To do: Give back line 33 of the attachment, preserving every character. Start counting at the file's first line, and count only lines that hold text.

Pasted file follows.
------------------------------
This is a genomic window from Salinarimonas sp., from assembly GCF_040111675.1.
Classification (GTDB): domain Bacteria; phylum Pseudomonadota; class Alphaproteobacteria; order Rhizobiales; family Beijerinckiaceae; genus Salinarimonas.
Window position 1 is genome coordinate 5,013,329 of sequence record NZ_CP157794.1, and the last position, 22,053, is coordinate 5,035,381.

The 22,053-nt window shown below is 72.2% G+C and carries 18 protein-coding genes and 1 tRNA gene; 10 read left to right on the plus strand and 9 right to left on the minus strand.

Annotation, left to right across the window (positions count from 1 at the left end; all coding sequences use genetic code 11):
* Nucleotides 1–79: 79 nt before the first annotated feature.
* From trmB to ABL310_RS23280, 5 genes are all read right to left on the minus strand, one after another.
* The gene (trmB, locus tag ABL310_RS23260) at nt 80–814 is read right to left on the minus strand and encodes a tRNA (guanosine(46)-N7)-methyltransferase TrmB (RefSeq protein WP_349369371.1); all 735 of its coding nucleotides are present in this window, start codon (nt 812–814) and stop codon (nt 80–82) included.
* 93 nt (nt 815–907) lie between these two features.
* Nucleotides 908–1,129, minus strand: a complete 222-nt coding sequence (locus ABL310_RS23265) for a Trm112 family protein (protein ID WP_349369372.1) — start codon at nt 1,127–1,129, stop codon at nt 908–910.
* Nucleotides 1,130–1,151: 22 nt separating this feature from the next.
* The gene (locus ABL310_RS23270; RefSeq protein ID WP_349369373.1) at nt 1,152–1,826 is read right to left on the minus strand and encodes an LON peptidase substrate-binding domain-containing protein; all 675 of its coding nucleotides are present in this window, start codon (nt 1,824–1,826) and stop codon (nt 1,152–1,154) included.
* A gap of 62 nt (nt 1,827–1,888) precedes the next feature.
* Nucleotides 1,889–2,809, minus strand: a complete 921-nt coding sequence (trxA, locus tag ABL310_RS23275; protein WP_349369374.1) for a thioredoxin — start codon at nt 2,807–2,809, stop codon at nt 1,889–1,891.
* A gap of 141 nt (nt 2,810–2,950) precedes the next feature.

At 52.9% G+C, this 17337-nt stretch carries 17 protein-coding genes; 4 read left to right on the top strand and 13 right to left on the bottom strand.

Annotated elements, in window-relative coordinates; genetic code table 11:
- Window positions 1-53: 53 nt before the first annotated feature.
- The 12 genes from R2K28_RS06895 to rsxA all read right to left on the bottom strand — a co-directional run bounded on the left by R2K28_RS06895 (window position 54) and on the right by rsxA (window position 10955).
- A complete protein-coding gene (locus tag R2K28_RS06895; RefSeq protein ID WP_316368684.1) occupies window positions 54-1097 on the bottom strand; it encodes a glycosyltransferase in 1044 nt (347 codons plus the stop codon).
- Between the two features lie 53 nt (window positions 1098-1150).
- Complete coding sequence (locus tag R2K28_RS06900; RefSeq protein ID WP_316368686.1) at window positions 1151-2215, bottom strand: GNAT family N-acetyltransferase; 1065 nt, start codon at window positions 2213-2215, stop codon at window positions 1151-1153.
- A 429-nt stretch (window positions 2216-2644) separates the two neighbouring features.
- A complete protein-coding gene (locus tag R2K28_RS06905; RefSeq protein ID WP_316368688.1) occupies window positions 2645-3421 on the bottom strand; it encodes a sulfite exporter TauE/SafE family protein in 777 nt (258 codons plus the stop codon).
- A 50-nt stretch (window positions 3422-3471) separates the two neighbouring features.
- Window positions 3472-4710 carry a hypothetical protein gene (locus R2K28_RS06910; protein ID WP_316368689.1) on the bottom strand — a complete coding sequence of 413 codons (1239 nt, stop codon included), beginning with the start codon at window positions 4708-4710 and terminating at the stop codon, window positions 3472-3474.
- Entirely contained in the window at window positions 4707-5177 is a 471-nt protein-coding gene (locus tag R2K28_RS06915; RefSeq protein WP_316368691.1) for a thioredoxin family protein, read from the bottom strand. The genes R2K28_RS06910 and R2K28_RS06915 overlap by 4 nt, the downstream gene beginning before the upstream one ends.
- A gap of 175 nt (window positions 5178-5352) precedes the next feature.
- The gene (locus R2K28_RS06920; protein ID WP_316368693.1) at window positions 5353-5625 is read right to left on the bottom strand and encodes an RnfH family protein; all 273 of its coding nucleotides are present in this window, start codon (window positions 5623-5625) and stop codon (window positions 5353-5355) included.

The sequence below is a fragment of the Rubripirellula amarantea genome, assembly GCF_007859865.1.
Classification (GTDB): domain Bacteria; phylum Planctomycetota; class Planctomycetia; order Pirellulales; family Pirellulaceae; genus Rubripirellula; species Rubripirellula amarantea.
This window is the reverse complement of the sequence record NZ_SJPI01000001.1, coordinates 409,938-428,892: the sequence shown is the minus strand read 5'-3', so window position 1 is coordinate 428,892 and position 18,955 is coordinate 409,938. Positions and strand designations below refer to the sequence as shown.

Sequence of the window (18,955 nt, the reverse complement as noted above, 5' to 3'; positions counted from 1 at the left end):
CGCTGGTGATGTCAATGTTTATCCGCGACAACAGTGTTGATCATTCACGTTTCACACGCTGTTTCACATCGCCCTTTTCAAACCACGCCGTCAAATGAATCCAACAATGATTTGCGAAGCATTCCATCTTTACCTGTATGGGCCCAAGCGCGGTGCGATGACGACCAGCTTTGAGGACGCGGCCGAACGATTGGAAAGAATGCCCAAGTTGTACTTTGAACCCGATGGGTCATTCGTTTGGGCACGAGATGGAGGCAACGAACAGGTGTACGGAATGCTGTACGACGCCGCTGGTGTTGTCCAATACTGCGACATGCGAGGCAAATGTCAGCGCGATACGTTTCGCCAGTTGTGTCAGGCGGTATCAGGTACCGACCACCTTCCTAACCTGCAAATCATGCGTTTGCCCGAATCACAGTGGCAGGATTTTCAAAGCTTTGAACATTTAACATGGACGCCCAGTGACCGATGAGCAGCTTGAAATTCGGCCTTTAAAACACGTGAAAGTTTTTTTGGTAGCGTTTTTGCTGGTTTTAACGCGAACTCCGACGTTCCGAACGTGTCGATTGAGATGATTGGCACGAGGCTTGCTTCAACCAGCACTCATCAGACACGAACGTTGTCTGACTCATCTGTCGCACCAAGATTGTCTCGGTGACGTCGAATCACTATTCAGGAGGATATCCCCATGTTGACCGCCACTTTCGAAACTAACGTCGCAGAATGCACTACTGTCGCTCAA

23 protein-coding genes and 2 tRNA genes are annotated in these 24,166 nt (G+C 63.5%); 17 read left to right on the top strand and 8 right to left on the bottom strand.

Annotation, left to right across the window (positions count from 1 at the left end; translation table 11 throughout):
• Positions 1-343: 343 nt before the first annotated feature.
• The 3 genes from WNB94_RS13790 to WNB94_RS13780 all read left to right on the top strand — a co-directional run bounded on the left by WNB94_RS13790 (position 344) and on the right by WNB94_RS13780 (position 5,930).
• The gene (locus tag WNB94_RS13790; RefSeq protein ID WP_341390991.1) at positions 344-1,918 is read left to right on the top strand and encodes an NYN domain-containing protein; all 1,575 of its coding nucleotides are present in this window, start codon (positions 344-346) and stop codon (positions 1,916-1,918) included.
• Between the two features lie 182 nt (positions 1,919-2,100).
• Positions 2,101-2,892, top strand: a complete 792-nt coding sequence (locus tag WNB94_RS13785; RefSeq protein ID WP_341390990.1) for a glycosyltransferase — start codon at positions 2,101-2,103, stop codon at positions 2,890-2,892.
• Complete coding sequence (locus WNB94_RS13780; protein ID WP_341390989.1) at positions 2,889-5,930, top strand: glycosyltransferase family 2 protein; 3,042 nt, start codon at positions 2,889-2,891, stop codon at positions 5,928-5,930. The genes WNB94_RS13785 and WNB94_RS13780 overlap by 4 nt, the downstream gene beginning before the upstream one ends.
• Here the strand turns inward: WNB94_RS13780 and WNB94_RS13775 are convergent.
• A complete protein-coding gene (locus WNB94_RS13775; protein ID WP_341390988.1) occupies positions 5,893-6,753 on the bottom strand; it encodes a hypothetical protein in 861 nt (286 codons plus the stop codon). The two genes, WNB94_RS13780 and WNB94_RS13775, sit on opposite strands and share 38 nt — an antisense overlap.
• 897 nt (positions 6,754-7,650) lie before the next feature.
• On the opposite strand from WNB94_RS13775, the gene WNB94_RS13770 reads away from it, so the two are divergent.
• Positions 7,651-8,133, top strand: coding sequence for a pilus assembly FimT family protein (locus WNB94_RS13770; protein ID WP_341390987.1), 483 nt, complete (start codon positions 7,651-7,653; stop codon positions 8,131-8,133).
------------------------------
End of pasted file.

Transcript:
Sequence of the window (18,955 nt, the reverse complement as noted above, 5' to 3'; positions counted from 1 at the left end):